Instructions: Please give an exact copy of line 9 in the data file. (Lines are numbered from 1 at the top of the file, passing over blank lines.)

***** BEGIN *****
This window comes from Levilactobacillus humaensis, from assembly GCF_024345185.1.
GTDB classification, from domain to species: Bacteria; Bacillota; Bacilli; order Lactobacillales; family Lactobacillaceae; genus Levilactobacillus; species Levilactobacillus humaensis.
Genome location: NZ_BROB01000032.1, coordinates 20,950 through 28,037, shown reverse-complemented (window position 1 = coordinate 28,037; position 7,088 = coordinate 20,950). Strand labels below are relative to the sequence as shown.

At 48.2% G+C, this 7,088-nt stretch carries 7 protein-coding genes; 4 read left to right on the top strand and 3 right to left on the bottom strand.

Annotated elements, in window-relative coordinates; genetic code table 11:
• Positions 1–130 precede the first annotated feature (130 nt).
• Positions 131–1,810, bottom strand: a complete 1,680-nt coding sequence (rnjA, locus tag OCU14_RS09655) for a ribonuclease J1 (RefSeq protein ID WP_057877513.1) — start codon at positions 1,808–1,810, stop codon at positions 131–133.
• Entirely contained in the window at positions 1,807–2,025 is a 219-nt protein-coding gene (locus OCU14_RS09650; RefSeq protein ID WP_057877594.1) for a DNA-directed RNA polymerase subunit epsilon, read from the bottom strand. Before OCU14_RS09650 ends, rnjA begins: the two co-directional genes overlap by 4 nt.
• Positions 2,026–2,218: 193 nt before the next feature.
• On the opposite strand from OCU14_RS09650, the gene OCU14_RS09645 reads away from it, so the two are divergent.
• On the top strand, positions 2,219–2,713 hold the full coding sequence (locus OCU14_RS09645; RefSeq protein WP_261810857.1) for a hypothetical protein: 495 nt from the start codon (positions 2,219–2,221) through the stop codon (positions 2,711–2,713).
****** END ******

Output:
• Positions 2,026–2,218: 193 nt before the next feature.